Saturday, June 03, 2006

train ride


Only 'orang Teranung' have the honour of coming from the only state in Malaysia without train service. It wasn’t really true because once upon a time there used to be one train plying between Bukit Besi and Sura in Dungun. More about it later.

Now when I’m in KL, I hardly drive. Eleven years of jam-free driving in Kuala Terengganu kind of make me paranoia of the long un-moving queues. Of course I don’t mind being driven around even in a jam. It’s a glee (geli?) watching them in the cars around you putting on make-ups, eating sandwich, reading newspaper, talking, smiling, arguing to themselves (oh… on the cellphone maybe) or snoring away. I mean the drivers.

So when in KL, I parked my car, walked across to Setiawangsa LRT station and took a ride everywhere the line can possibly take me. With LRT, I made Sentral’s Strudel as my favourite meeting place. It seems that most clients and consultants don’t mind the train ride there. And meeting with a good sandwich and coffee as company surely beat the cramped meeting rooms and the hours wasted looking for parking bays. And there’s always a choice of mamak fare or the yuppy-ish Hilton/Meridian upstairs.

Train ride changes the way I attend to business. I now would rather don short sleeve shirt, jeans and sneakers. Rucksack replaced the briefcase. I guess at this late age, you don’t care about making a good (or should I say goody-goody) first impression anymore. After all we architects have the ‘artistic license’ to dress differently. And with higher electricity bills, it's time to wardrobe the suits away.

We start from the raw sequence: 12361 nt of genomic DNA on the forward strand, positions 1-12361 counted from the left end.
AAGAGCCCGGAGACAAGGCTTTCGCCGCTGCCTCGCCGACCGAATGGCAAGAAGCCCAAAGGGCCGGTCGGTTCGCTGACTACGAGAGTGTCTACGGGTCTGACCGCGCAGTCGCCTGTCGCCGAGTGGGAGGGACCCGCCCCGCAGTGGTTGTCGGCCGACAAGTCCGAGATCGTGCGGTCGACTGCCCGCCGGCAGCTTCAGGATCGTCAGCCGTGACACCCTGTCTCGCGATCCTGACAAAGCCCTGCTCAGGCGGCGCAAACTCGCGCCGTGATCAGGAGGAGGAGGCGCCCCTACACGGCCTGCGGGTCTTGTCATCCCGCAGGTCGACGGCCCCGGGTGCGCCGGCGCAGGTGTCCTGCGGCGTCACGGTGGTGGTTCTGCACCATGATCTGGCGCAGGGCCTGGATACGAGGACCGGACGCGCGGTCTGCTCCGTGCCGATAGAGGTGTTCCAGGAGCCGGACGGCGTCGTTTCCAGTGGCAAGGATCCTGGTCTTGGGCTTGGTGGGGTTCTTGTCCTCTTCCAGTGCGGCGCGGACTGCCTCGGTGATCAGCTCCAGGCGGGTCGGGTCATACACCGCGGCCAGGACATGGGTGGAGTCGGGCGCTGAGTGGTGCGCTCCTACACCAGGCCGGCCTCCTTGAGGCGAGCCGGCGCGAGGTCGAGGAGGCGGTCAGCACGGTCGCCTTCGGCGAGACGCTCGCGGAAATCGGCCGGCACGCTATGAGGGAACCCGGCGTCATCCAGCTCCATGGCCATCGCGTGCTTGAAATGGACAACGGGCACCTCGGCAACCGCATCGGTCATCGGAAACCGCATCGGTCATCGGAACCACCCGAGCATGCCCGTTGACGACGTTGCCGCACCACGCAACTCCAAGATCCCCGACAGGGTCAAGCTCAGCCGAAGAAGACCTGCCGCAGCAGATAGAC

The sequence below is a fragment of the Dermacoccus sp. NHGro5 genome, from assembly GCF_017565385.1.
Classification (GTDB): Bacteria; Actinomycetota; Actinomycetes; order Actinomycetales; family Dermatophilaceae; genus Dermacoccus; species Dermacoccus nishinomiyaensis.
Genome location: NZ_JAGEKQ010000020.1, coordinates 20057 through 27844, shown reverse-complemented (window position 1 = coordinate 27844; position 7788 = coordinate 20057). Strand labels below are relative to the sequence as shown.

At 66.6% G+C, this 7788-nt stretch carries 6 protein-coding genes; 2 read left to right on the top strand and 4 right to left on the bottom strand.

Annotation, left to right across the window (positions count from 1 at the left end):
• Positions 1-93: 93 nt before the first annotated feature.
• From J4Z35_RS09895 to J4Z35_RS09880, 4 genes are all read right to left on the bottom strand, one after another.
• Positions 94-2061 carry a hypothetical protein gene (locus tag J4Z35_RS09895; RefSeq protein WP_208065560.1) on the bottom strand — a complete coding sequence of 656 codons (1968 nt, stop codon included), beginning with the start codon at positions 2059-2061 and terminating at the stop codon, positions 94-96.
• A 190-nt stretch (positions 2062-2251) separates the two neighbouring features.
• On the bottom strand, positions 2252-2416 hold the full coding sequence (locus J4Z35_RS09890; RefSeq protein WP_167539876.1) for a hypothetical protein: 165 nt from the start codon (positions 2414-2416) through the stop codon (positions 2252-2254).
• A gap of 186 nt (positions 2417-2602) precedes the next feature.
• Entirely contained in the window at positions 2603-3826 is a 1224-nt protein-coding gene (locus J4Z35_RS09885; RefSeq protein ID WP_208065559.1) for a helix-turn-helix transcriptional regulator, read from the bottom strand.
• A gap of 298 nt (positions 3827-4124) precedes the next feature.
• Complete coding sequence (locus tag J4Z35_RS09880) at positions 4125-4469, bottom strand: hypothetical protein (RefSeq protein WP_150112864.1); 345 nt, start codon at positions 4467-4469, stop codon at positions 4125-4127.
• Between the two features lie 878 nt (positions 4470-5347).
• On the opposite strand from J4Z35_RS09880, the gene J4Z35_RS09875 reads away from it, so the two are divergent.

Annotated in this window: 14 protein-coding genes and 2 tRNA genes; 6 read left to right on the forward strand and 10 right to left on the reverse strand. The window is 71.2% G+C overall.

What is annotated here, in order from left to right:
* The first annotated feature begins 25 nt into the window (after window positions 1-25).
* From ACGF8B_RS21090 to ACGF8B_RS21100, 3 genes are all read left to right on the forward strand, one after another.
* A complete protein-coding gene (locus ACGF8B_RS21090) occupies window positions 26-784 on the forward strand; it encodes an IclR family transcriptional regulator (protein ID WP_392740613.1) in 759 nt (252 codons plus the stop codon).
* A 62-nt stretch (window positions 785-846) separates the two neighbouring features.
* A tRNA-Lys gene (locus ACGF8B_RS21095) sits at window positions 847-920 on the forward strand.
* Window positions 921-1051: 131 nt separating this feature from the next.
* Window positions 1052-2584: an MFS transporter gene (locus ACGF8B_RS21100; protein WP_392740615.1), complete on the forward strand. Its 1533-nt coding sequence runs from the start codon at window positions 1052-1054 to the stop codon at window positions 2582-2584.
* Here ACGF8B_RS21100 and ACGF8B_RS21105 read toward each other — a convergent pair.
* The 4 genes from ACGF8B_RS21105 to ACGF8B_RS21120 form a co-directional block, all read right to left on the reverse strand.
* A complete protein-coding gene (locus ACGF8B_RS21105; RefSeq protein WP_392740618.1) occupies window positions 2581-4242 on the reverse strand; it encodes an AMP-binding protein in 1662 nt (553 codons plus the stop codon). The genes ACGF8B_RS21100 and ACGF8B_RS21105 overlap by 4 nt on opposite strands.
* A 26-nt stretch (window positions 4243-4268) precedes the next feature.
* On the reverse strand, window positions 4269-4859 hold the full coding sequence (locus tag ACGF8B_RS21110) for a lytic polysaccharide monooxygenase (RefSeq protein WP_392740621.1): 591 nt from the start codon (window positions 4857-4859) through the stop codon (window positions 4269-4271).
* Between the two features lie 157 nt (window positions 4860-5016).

Train rides now include the ERL to KLIA. Its 28 minutes travel time permits me to push my meeting to end just in time. No more have I to make the excuse of leaving the meeting at four to catch the flight at seven-thirty. Okay, I still do that to get away when the meeting was boring and dragging. You know, those young project managers talk too much and spent too much time in meeting room rather than be on site in the mud or climbing the scaffoldings like we do. In Terengganu, we call these meeting room managers, ‘teng kosong’ (empty cans). Put a stone in a tin can, shake it and the noise is loud. Fill it to the brim, shake it, it make no noise at all.

And in KL, there’s also the monorail and the KTM Komuter.

For ‘budak koleq’, those train rides on the Ekspres Sinaran Pagi would hold a thousand memories.

Keretapi Bukit Besi was a far cry from the clean, sleek electronic trains of today. I’m not sure if it was run on diesel or charcoal, but we had fun chasing it to board as it moves out from Sura Gate. And your white shirt ended black when you get to Bukit Besi.

1 comment:

chech_mak said...

Hi. This is my first time visiting your blog although the link's always been there in my husband's blog (also a budak koleq).

I enjoyed my visit as I got to learn new (old) things, particularly on the traditional practices in Terengganu.

It's almost like reading Lat's brilliant comic, minus the pictures. Interesting!